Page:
INTRODUCTION: In Portugal, the frequency of patient with treated and controlled hypertension is low. It is unknown the relation of socio-economic determinants with hypertension control, particularly in African immigrants.
AIMS: To compare frequency of control in treated hypertension and to identify characteristics associated with uncontrolled and treated hypertension between Portuguese natives (Caucasian) and Portuguese Speaking African Coutries immigrants (black).
MATERIAL AND METHODS: Cross-sectional study of patients with treated hypertension, 40-80 years old, randomized from Primary Health Care of Lisbon Region. We collected sociodemographic, clinical and health care data through structured interviews. We compared the frequency of patients with uncontrolled hypertension, and identified related factors through univariate and multivariate analysis.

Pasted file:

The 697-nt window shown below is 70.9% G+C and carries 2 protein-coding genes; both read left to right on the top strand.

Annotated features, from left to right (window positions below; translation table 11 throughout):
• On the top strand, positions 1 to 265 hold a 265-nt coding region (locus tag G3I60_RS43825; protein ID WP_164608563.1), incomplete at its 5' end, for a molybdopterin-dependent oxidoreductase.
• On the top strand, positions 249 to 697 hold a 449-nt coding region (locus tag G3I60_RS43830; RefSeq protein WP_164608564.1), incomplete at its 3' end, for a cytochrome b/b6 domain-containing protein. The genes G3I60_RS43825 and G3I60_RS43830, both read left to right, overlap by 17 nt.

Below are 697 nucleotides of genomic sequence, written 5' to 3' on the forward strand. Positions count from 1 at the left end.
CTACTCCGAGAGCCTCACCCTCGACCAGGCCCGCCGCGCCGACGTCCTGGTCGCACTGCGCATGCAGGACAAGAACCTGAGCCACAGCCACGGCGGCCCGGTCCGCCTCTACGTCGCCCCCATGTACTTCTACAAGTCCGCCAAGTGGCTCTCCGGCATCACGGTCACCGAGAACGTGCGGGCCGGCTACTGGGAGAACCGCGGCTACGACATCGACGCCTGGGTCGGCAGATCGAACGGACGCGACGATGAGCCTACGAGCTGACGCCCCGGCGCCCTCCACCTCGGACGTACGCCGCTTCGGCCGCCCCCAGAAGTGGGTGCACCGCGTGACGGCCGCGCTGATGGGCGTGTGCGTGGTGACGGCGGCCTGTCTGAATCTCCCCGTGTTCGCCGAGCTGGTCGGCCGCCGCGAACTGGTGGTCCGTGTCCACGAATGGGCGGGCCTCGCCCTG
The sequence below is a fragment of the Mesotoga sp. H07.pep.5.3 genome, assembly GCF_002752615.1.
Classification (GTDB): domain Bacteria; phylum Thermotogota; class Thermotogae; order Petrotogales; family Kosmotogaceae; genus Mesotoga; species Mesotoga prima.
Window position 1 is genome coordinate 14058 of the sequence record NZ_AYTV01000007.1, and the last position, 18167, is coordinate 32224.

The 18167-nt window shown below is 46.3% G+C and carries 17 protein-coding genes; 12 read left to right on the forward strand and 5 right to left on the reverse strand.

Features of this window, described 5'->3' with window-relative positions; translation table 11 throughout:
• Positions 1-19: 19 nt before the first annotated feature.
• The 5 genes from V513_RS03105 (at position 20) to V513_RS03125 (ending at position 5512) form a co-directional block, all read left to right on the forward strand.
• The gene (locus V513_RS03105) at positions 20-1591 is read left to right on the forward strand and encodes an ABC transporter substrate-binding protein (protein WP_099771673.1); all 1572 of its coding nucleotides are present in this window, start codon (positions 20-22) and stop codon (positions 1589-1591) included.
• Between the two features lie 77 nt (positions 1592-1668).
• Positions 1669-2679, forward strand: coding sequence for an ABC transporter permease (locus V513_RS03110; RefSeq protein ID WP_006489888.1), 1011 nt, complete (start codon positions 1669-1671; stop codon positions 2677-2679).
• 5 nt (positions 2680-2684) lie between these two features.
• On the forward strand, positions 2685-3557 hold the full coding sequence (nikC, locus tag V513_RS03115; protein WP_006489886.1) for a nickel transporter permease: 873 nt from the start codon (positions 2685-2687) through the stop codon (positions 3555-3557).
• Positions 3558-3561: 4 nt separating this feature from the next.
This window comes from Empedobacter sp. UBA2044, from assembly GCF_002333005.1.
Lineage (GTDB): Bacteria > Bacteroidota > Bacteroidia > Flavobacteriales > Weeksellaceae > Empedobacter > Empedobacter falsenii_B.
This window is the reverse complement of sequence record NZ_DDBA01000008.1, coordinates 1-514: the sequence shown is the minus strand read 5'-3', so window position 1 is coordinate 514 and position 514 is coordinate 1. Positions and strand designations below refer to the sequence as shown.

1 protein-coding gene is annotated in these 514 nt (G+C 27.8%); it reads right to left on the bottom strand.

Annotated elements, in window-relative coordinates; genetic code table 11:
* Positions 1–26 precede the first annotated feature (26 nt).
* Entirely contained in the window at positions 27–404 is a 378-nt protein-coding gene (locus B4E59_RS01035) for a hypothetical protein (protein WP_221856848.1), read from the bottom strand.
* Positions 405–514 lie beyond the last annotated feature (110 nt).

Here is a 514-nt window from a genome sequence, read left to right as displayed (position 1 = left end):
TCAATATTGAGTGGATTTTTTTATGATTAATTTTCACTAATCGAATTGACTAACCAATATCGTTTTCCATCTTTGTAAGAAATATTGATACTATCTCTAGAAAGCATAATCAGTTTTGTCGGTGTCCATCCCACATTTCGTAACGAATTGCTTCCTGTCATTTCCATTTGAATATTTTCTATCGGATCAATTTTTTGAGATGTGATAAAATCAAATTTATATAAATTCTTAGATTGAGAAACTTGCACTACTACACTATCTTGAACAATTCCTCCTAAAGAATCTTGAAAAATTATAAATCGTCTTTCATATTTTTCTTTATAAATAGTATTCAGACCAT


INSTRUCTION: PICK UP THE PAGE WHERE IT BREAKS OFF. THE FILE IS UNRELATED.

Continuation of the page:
RESULTS: In this study participated 786 patients with treated hypertension (participation rate: 71%): 449 natives and 337 immigrants. Of these, 46% had controlled hypertension. Diastolic blood pressure was higher in younger immigrants. Were associated with no control, in natives, male sex, low education, going to emergency and / or nursing services and not looking for the family doctor; on immigrants, being single, using the pharmacist, the number of years of illness and intentional non-adherence.
DISCUSSION: Treated hypertension control has been increasing for last years. Natives and immigrants differ, regarding blood pressure control, relatively to the frequency of family doctor consultation, and resorting to other services and health professionals. These differences didn't reflect in statistically different control rates.
CONCLUSIONS: It is needed to define strategies to control hypertension in primary health care specific for ethnic groups.